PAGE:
Trimble v. Rains et al

Filing 9

ORDER REFERRING CASE to Magistrate Judge Donald G. Wilkerson,. Signed by Judge Nancy J. Rosenstengel on 9/27/2017. (tjk)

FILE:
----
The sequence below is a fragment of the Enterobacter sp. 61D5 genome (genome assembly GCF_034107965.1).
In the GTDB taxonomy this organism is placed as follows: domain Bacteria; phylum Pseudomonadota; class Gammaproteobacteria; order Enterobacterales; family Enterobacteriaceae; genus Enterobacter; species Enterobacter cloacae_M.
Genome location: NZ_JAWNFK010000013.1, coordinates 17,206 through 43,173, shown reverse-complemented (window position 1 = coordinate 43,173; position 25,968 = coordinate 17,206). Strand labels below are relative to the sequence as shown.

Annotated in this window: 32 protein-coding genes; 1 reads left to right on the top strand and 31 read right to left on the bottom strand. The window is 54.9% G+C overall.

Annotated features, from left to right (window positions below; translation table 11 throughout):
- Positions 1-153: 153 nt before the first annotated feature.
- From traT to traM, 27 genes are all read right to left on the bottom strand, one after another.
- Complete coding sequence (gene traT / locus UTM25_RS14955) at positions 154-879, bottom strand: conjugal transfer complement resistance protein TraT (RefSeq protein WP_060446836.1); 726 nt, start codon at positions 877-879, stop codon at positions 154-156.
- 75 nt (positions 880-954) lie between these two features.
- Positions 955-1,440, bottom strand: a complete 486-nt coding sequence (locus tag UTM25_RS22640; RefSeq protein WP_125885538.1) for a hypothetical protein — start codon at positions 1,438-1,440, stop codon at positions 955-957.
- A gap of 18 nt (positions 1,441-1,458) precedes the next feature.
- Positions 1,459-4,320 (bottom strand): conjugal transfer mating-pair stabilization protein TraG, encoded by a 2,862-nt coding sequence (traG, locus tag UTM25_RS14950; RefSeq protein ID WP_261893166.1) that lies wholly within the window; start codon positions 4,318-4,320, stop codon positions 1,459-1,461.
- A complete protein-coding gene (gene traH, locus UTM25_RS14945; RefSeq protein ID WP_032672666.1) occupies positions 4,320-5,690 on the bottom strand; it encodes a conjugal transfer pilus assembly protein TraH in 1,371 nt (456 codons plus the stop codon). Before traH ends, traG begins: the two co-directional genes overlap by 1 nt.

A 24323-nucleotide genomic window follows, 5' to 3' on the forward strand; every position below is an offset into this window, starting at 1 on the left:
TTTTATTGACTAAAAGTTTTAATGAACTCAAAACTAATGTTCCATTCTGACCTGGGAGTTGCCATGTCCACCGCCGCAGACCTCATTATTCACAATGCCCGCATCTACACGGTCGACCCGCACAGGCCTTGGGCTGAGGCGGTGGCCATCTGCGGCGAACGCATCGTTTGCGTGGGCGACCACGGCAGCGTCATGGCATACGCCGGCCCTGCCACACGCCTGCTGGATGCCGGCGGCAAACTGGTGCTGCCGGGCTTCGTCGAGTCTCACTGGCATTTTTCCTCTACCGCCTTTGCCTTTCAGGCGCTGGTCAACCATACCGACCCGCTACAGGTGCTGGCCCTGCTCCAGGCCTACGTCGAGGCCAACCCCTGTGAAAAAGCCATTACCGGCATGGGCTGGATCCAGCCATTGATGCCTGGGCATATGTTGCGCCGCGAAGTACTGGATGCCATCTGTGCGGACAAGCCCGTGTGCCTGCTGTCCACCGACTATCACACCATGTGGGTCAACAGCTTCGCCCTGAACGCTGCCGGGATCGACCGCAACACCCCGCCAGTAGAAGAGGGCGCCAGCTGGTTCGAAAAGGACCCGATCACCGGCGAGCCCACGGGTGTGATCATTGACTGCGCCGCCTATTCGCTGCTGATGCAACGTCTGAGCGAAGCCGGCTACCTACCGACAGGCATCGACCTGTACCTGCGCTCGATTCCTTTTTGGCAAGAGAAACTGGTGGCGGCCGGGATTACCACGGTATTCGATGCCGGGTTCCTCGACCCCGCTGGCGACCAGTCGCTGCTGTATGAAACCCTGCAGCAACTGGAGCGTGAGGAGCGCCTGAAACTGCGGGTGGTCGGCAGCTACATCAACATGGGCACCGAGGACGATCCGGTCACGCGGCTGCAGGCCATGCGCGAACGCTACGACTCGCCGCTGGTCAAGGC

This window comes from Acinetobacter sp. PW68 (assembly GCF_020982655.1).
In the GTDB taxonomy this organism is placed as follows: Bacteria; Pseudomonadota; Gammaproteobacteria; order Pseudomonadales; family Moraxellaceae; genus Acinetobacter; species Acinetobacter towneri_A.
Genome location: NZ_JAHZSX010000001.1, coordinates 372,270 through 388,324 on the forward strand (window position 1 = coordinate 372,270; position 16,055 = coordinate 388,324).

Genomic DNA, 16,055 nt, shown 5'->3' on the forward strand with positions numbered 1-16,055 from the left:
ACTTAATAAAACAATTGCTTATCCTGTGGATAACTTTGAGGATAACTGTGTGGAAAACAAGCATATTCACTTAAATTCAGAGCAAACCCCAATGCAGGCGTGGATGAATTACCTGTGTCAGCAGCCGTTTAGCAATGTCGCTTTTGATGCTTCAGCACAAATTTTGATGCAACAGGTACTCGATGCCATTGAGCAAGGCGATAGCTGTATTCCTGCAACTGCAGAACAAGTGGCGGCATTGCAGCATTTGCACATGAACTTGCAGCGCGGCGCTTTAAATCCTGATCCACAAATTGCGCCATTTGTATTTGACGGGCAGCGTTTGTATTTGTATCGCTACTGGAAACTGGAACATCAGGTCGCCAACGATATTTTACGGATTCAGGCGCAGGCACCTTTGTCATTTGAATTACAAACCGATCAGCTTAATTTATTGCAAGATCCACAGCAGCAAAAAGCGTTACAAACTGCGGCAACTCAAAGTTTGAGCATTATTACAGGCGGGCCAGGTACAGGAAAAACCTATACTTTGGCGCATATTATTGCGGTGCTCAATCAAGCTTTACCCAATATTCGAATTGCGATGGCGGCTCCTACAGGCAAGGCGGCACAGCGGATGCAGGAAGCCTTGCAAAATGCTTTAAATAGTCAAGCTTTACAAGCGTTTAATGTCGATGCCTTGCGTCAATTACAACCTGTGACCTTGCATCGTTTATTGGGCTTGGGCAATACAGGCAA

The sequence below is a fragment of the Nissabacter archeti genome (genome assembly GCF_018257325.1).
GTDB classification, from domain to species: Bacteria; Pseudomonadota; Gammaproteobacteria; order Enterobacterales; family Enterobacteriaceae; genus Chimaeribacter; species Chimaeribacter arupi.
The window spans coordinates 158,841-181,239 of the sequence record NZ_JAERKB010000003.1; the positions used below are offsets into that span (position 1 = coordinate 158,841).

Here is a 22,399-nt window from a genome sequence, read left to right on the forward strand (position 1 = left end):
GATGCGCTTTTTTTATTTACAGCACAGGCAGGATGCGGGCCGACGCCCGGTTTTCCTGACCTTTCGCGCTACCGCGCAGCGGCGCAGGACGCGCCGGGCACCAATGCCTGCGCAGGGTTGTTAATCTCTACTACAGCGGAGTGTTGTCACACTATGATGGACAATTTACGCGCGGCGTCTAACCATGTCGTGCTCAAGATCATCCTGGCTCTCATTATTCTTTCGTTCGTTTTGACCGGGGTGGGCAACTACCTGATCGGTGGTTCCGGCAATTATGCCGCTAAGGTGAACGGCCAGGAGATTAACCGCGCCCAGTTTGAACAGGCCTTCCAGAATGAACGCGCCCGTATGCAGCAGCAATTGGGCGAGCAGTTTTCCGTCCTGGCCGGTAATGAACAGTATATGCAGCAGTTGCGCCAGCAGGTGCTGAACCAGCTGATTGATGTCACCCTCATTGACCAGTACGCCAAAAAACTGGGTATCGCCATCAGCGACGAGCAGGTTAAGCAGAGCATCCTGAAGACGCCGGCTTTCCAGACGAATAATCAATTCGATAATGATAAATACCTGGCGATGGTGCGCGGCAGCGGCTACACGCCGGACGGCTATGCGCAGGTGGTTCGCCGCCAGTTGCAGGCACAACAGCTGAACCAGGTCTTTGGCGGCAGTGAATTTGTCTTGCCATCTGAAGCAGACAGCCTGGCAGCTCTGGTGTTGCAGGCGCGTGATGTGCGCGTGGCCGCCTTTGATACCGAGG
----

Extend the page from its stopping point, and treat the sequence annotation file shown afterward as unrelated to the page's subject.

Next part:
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IN THE UNITED STATES DISTRICT COURT FOR THE SOUTHERN DISTRICT OF ILLINOIS ) ) ) ) ) ) ) ) ) ) VINCENT E. TRIMBLE, Plaintiff, vs. DAVID RAINS and JAKE BROOKHART, Defendants. Case No. 17 cv–0815 NJR MEMORANDUM AND ORDER ROSENSTENGEL, District Judge: Plaintiff Vincent Trimble, formerly an inmate in Robinson Correctional Center,1 brings this action for deprivations of his constitutional rights pursuant to 42 U.S.C. § 1983 for events that occurred there. Plaintiff seeks declarative relief and damages. This case is now before the Court for a preliminary review of the Complaint pursuant to 28 U.S.C. § 1915A, which provides: (a) Screening – The court shall review, before docketing, if feasible or, in any event, as soon as practicable after docketing, a complaint in a civil action in which a prisoner seeks redress from a governmental entity or officer or employee of a governmental entity. (b) Grounds for Dismissal – On review, the court shall identify cognizable claims or dismiss the complaint, or any portion of the complaint, if the complaint– (1) is frivolous, malicious, or fails to state a claim on which relief may be granted; or (2) seeks monetary relief from a defendant who is immune from such relief. 1 Although it appears that Plaintiff has now been released, he was a prisoner at the time he filed this lawsuit, so the Court will screen the case pursuant to § 1915A. 1 An action or claim is frivolous if “it lacks an arguable basis either in law or in fact.” Neitzke v. Williams, 490 U.S. 319, 325 (1989). Frivolousness is an objective standard that refers to a claim that any reasonable person would find meritless. Lee v. Clinton, 209 F.3d 1025, 102627 (7th Cir. 2000). An action fails to state a claim upon which relief can be granted if it does not plead “enough facts to state a claim to relief that is plausible on its face.” Bell Atlantic Corp. v. Twombly, 550 U.S. 544, 570 (2007). The claim of entitlement to relief must cross “the line between possibility and plausibility.” Id. at 557. At this juncture, the factual allegations of the pro se complaint are to be liberally construed. See Rodriguez v. Plymouth Ambulance Serv., 577 F.3d 816, 821 (7th Cir. 2009). The Complaint Plaintiff had an account with a company called Extended Hands Gift Shop, Inc. (“Extended Hands”) out of Midlothian, Illinois. (Doc. 1, p. 6). The company accessed his Facebook account, printed out any messages there, and sent them to Plaintiff during his incarceration. Id. Prior to the events at issue, Plaintiff had used Extended Hands at Lincoln Correctional Center and Galesburg Correctional Center without incident. (Doc. 1, p. 7). On October 19, 2016, Lieutenant Brookhart called Plaintiff into the internal affairs office to discuss Plaintiff’s correspondence with Extended Hands. (Doc. 1, p. 6). Plaintiff explained that he had a Facebook account, which Extended Hands monitored on his behalf. Id. Brookhart told Plaintiff that he must immediately stop corresponding with Extended Hands or that Brookhart would issue him a disciplinary report for engaging in a business venture. (Doc. 1, p. 7). Brookhart further stated that he would find Plaintiff guilty, place him in segregation, submit him for a disciplinary transfer, and shut down his Facebook account. Id. Plaintiff told Brookhart that he was unaware of any Illinois Department of Corrections (“IDOC”) regulation that forbade 2 inmates from using companies like Extended Hands and that he had used them at other prisons prior to Robinson. Id. Brookhart said those prisons were wrong, but could not cite to any rule or statute number that Plaintiff was violating. Id. Brookhart stated that he had checked with the chain of command, and they confirmed that a prisoner could not use his Facebook account. Id. On October 31, 2016, Plaintiff saw Defendant Rains in the dining room and spoke to him about his use of Extended Hands. Id. Rains stated that he would not permit Plaintiff to correspond with Extended Hands or any other party printing out Facebook messages for prisoners. Id. Since that time, incoming correspondence from Extended Hands and other parties was confiscated by mailroom staff and either returned to sender or held. (Doc. 1, p. 8). Discussion Based on the allegations of the Complaint, the Court finds it convenient to divide the pro se action into one count. The parties and the Court will use this designation in all future pleadings and orders, unless otherwise directed by a judicial officer of this Court. The following claim survives threshold review: Count 1 – Brookhart and Rains violated Plaintiff’s First and Fourteenth Amendment rights when Brookhart directed the mailroom to hold or return all correspondence from Extended Hands, threatened Plaintiff with disciplinary action, and generally forbade him from corresponding with Extended Hands, and Rains approved and condoned that conduct. Plaintiff has a limited First Amendment right in receiving and sending mail. Thornburgh v. Abbott, 490 U.S. 401 (1989); Turner v. Safley, 482 U.S. 78 (1987). The reasonableness of a restriction on outgoing mail turns on whether the censorship is justified by a substantial penological interest and if the means employed are no more intrusive than necessary to achieve that goal. Procunier v. Martinez, 416 U.S. 396, 413 (1974), overruled on other grounds, 3 Thornburgh v. Abbott, 490 U.S. 401, 412-13 (1989); Koutnik v. Brown, 456 F.3d 777, 781 (7th Cir. 2006); see also Gaines v. Lane, 790 F.2d 1299 (7th Cir. 1986). As to the incoming mail, the standard is different. Pursuant to Turner v. Safely, the regulations regarding incoming mail must only be “reasonably related to legitimate penological interests.” 482 U.S. 78, 89-90 (1987). The primary factor is whether a valid, rational connection exists between the restriction and a legitimate interest. Id. A restriction on speech that fails to meet this connection fails under Turner. See Shaw v. Murphy, 532 U.S. 223, 229-30 (2001). The other factors relevant in determining a restriction’s reasonableness include whether the inmate has alternative means of exercising the right; the impact accommodation of the asserted right would have on guards, other inmates, and prison resources; and the absence of a reasonable alternative to the regulation or practice. Turner, 482 U.S. at 90. Here, Plaintiff has alleged that his incoming and outgoing mail to Extended Hands was impermissibly restricted. Specifically, he has alleged that he was prohibited from sending and receiving mail from Extended Hands despite the fact that his correspondence did not violate any relevant IDOC regulations. In fact, he also has alleged that other IDOC prisons permitted the correspondence. This is certainly enough to state a plausible claim that the restriction on both Plaintiff’s incoming and outgoing mail is unsupported by a legitimate penological interest. And, as to the outgoing mail claim, Plaintiff has made a plausible allegation that the means used—in this instance, a complete restriction on outgoing mail to Extended Hands and the threat of severe disciplinary action—was more intrusive than necessary. At this stage, Count 1 will proceed against both defendants. 4 Pending Motions Plaintiff has a pending motion for service at government expense. (Doc. 4). Plaintiff has been granted leave to proceed in forma pauperis, and thus the Court must order service on Defendants pursuant to Federal Rule of Civil Procedure 4(c)(3). For this reason, Plaintiff’s Motion is moot. Plaintiff’s Motion for Recruitment of Counsel (Doc. 3) will be addressed by Magistrate Judge Wilkerson by separate order. Disposition IT IS HEREBY ORDERED that Count 1 survives threshold review. Because service is ordered below, Plaintiff’s Motion for Service at Government Expense (Doc. 4) is DENIED as moot. IT IS ORDERED that the Clerk of Court shall prepare for Defendants Rains and Brookhart: (1) Form 5 (Notice of a Lawsuit and Request to Waive Service of a Summons), and (2) Form 6 (Waiver of Service of Summons). The Clerk is DIRECTED to mail these forms, a copy of the complaint, and this Memorandum and Order to each Defendant’s place of employment as identified by Plaintiff. If a Defendant fails to sign and return the Waiver of Service of Summons (Form 6) to the Clerk within 30 days from the date the forms were sent, the Clerk shall take appropriate steps to effect formal service on that Defendant, and the Court will require that Defendant to pay the full costs of formal service, to the extent authorized by the Federal Rules of Civil Procedure. IT IS FURTHER ORDERED that, with respect to a Defendant who no longer can be found at the work address provided by Plaintiff, the employer shall furnish the Clerk with the Defendant’s current work address, or, if not known, the Defendant’s last-known address. This 5 information shall be used only for sending the forms as directed above or for formally effecting service. Any documentation of the address shall be retained only by the Clerk. Address information shall not be maintained in the court file or disclosed by the Clerk. Defendants are ORDERED to timely file an appropriate responsive pleading to the complaint and shall not waive filing a reply pursuant to 42 U.S.C. § 1997e(g). Pursuant to Local Rule 72.1(a)(2), this action is REFERRED to United States Magistrate Judge Wilkerson for further pre-trial proceedings. Further, this entire matter is REFERRED to United States Magistrate Judge Wilkerson for disposition, as contemplated by Local Rule 72.2(b)(2) and 28 U.S.C. § 636(c), should all the parties consent to such a referral. IT IS FURTHER ORDERED that if judgment is rendered against Plaintiff, and the judgment includes the payment of costs under Section 1915, Plaintiff will be required to pay the full amount of the costs, notwithstanding that his application to proceed in forma pauperis has been granted. See 28 U.S.C. § 1915(f)(2)(A). Plaintiff is ADVISED that at the time application was made under 28 U.S.C. § 1915 for leave to commence this civil action without being required to prepay fees and costs or give security for the same, the applicant and his or her attorney were deemed to have entered into a stipulation that the recovery, if any, secured in the action shall be paid to the Clerk of the Court, who shall pay therefrom all unpaid costs taxed against plaintiff and remit the balance to plaintiff. Local Rule 3.1(c)(1) Finally, Plaintiff is ADVISED that he is under a continuing obligation to keep the Clerk of Court and each opposing party informed of any change in his address; the Court will not independently investigate his whereabouts. This shall be done in writing and not later than 7 6 days after a transfer or other change in address occurs. Failure to comply with this order will cause a delay in the transmission of court documents and may result in dismissal of this action for want of prosecution. See FED. R. CIV. P. 41(b). IT IS SO ORDERED. DATED: September 27, 2017 ___________________________ NANCY J. ROSENSTENGEL United States District Judge 7